By RTS Coach Adam Jones
Case Study – Athlete Clinton Lee
Clinton is an international powerlifter who competes in the u74kg open category for Singapore. Clinton has been competing in Powerlifting for 8 years, competing in three weight classes from u93kg to u83kg and now as an u74kg. Clinton’s accolades include a silver medal overall at the 2018 IPF Open Classic Worlds in the u74kg weight class and he is currently the highest-ranked men’s lifter in the Asian Powerlifting Federation (IPF).
Clinton has been working with me for over a year now. Previously his training was mostly block periodization with very high specificity. His blocks were typically 3-4 weeks long, increasing intensity leading into competition and tapering in a typical block periodize fashion.
After transferring to RTS his initial response in his first development block when finding his time to peak (TTP) was very successful, lifting a 5 rep PR in the squat. During the preceding pivot, things went south when Clinton sustained a back injury doing conventional deadlifts. Consequently, we reduced training stress and then rebuilt momentum. Unfortunately, Clinton was then involved in a motorcycle accident where he sustained bad abrasions to his knee(unable to bend) and re-injured his back. This happened two weeks out from his qualifier for the IPF Worlds 22, unfortunately, we had to make the tough decision and pull out from the meet. Luckily A few months later we were given an opportunity to compete in Malaysia at an IPF sanctioned meet to have another attempt to qualify for worlds.
There was no preparation for this meet. We were already two weeks into a development block and starting to gain some momentum. We decided to continue the current block he was in until the meet. The block wasn’t ideal for “Peaking”, but it was what Clinton needed at the time as we were still making progress following his back injury. For context, Clinton’s TTP is 1x Intro + 4x Development Blocks. This block pushed his typical block length an extra week, so we decided to use a taper to extend the block. His microcycle structure is four days a week, his template structure was:
There were no SDEs for squat and deadlift as they would aggravate his back. His SPE (Special Preparatory Exercises) slots at the end of each training day were for injury-specific rehab work.
The meet was successful with Clinton achieving his qualifying total of 712.5kg total (-17.5 off his best) with a squat PR of 262.5kg.
After the qualifying meet, we went straight into preparation for worlds. We had three months to get ready. We wanted to remain conservative to avoid aggravating his back and we knew he responds well to more specificity. So we kept specificity high with his squat and only trained the competition squat with no SDEs. Bench specificity was also high with the competition exercise trained twice a week and SDE’s staying specific as well which included; extended pauses on the chest, eccentric tempos, and touch and go with no modifications to grip, incline, pins, or ROM. We found deadlifts were taking the longest to feel familiar again as the strength/technique in the start position wasn’t dialed in. We trained the competition exercises for deadlift once a week with one SDE day which targeted the bottom position. The prep went reasonably well for squat and bench, those two lifts gained decent traction. Deadlifts went well for one block but were then inconsistent leading into worlds, mostly due to grip reconditioning.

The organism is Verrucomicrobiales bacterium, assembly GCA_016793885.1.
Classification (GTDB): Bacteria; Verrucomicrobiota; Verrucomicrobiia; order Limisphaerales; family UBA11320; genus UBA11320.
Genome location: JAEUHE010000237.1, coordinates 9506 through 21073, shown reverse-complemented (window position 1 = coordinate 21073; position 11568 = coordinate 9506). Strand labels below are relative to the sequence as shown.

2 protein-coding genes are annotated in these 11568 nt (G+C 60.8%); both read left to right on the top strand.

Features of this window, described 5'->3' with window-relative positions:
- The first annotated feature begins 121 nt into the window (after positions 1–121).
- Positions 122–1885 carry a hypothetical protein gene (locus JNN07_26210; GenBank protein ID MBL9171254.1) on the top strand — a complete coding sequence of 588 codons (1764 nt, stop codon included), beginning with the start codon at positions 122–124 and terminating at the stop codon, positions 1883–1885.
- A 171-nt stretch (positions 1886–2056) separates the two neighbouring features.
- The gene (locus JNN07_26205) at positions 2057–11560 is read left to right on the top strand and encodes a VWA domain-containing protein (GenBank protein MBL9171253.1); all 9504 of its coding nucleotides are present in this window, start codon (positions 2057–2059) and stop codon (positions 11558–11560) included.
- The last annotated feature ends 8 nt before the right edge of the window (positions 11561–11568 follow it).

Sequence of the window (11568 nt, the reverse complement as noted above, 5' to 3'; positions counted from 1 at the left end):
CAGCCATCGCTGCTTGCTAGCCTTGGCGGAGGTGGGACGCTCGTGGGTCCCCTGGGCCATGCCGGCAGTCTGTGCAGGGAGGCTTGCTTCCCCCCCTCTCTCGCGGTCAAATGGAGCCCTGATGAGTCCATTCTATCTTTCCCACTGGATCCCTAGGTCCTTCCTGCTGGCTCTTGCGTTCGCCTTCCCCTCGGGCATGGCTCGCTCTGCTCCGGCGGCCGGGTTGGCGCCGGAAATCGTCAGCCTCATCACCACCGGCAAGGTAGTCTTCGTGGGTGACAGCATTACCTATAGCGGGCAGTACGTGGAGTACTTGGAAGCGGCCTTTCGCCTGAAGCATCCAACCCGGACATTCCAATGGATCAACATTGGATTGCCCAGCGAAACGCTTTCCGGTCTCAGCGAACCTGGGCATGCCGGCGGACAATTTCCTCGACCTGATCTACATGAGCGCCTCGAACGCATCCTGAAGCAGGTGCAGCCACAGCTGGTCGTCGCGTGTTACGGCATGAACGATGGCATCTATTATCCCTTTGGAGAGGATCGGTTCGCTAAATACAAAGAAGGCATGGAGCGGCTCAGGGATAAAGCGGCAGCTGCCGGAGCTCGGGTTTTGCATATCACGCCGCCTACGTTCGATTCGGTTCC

Clinton was aiming for a podium finish, but unfortunately, he missed bronze due to body weight. Regardless, considering his preparation, his performance was solid:
Squat – 247.5kg, 260kg, 262.5kg (equal PR)
Bench – 165kg, 170kg (equal PR), 172.5kgx
Deadlift – 285kg, 297.5kg (-10kg PR), 305kgx
Total – 730kg (equal PR)
It all came down to the last pull and unfortunately, Clinton tore his hand and lost grip at lockout. If the pull was successful he may have placed second.
Considering the previous 12 months leading into this meet, it was a valiant performance by Clinton. He gave nothing less than his best on the day.
I use a collaborative approach to coaching Clinton. He is an experienced coach himself and has a good understanding of what works for him, this helps when deciding which strategies and protocols to use. Our process utilizes a lot of brainstorming which I personally enjoy. It opens my mind to some “outside the box” thinking which has led to a strategy I developed called “Contrast”. Contrast isn’t like a typical ES four-day development block. There are no SDEs for squat and deadlift but there are SPEs. There is more competition benching and it has SDEs and SPEs included. Main working sets are at the end of the week (day 3-4) and secondary work at the start (day 1-2). The starting points for your competition exercises are established in the pivot beforehand by using competition exercises in the pivot.
I wanted to show you an insight into my experience coaching Clinton over the past 12+ months. We used intro blocks, more specificity, and used a lot of the athlete’s intuition to prevent injury flare-ups.
I’ve been utilizing Emerging Strategies for my programming for over four years now, and I have developed my own style of creative problem solving, which has been heavily influenced and evolved by the variety of athletes I’ve coached and other coaches I have acquaintances with.
So, if you’re using Emerging Strategies for you and your clients or thinking about implementing them yourself, don’t be afraid to think outside the box and bend some of the rules when you think it is necessary. It’s a system that is evolving and can be implemented in many different situations.